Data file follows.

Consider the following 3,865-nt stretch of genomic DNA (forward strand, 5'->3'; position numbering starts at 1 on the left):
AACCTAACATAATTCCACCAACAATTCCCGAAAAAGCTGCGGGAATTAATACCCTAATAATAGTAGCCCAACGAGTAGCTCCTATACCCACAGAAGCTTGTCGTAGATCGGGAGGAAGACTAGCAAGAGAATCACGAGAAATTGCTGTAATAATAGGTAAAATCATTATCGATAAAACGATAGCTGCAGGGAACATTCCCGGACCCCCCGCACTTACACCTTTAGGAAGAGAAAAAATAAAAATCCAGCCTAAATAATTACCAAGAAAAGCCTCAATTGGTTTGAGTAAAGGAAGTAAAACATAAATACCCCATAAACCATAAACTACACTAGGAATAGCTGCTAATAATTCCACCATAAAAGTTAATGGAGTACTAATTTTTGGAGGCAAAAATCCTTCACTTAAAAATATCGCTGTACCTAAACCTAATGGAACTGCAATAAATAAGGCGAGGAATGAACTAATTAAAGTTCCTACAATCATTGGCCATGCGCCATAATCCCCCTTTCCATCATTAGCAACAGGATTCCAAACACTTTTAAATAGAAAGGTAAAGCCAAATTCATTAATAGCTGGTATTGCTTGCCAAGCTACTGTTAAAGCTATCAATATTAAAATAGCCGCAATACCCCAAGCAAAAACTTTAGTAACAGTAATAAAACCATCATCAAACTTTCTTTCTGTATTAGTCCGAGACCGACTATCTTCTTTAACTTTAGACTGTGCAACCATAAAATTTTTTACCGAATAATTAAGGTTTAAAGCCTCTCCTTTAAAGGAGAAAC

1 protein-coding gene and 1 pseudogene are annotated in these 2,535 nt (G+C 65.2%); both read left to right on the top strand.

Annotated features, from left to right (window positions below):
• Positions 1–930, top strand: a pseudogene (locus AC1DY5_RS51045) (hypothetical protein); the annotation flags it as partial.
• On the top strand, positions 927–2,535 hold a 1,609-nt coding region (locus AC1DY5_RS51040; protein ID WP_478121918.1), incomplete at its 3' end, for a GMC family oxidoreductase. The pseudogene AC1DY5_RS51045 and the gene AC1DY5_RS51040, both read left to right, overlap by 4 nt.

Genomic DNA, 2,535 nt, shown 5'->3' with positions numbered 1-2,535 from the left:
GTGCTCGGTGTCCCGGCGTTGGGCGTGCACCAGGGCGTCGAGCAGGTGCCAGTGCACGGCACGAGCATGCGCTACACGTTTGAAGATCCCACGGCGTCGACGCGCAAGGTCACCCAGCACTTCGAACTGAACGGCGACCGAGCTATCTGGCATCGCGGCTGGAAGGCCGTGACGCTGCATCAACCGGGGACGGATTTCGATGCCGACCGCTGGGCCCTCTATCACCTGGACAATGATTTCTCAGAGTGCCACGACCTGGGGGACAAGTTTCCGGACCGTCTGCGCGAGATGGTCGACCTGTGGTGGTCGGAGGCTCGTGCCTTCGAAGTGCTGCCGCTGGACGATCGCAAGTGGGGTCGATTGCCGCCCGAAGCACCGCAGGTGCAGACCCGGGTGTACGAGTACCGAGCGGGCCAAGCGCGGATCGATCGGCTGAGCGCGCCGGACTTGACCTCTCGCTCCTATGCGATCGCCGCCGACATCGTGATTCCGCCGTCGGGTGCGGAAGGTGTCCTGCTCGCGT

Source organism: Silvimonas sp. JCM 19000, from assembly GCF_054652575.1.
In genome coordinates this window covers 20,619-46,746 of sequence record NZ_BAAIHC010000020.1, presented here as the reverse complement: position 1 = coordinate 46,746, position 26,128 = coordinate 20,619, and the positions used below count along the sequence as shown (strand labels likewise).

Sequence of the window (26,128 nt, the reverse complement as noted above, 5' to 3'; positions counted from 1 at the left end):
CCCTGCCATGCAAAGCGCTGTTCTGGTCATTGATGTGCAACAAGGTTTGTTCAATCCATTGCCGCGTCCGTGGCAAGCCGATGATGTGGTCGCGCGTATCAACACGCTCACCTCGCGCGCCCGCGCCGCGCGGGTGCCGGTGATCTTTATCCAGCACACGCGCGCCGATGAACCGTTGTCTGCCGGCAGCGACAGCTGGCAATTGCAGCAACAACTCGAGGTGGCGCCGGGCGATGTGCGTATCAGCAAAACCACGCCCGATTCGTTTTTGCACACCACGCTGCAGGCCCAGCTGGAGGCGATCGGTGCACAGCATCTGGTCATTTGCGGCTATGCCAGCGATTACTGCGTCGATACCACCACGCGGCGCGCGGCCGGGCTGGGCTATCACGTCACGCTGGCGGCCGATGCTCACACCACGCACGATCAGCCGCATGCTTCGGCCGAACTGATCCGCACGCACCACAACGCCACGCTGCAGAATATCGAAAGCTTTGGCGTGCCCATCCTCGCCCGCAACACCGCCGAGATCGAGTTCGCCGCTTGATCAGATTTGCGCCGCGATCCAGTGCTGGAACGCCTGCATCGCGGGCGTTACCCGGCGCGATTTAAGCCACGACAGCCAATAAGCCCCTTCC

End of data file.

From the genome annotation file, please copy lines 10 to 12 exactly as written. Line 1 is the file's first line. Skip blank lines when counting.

In genome coordinates this window covers 20,619-46,746 of sequence record NZ_BAAIHC010000020.1, presented here as the reverse complement: position 1 = coordinate 46,746, position 26,128 = coordinate 20,619, and the positions used below count along the sequence as shown (strand labels likewise).

Sequence of the window (26,128 nt, the reverse complement as noted above, 5' to 3'; positions counted from 1 at the left end):
CCCTGCCATGCAAAGCGCTGTTCTGGTCATTGATGTGCAACAAGGTTTGTTCAATCCATTGCCGCGTCCGTGGCAAGCCGATGATGTGGTCGCGCGTATCAACACGCTCACCTCGCGCGCCCGCGCCGCGCGGGTGCCGGTGATCTTTATCCAGCACACGCGCGCCGATGAACCGTTGTCTGCCGGCAGCGACAGCTGGCAATTGCAGCAACAACTCGAGGTGGCGCCGGGCGATGTGCGTATCAGCAAAACCACGCCCGATTCGTTTTTGCACACCACGCTGCAGGCCCAGCTGGAGGCGATCGGTGCACAGCATCTGGTCATTTGCGGCTATGCCAGCGATTACTGCGTCGATACCACCACGCGGCGCGCGGCCGGGCTGGGCTATCACGTCACGCTGGCGGCCGATGCTCACACCACGCACGATCAGCCGCATGCTTCGGCCGAACTGATCCGCACGCACCACAACGCCACGCTGCAGAATATCGAAAGCTTTGGCGTGCCCATCCTCGCCCGCAACACCGCCGAGATCGAGTTCGCCGCTTGATCAGATTTGCGCCGCGATCCAGTGCTGGAACGCCTGCATCGCGGGCGTTACCCGGCGCGATTTAAGCCACGACAGCCAATAAGCCCCTTCC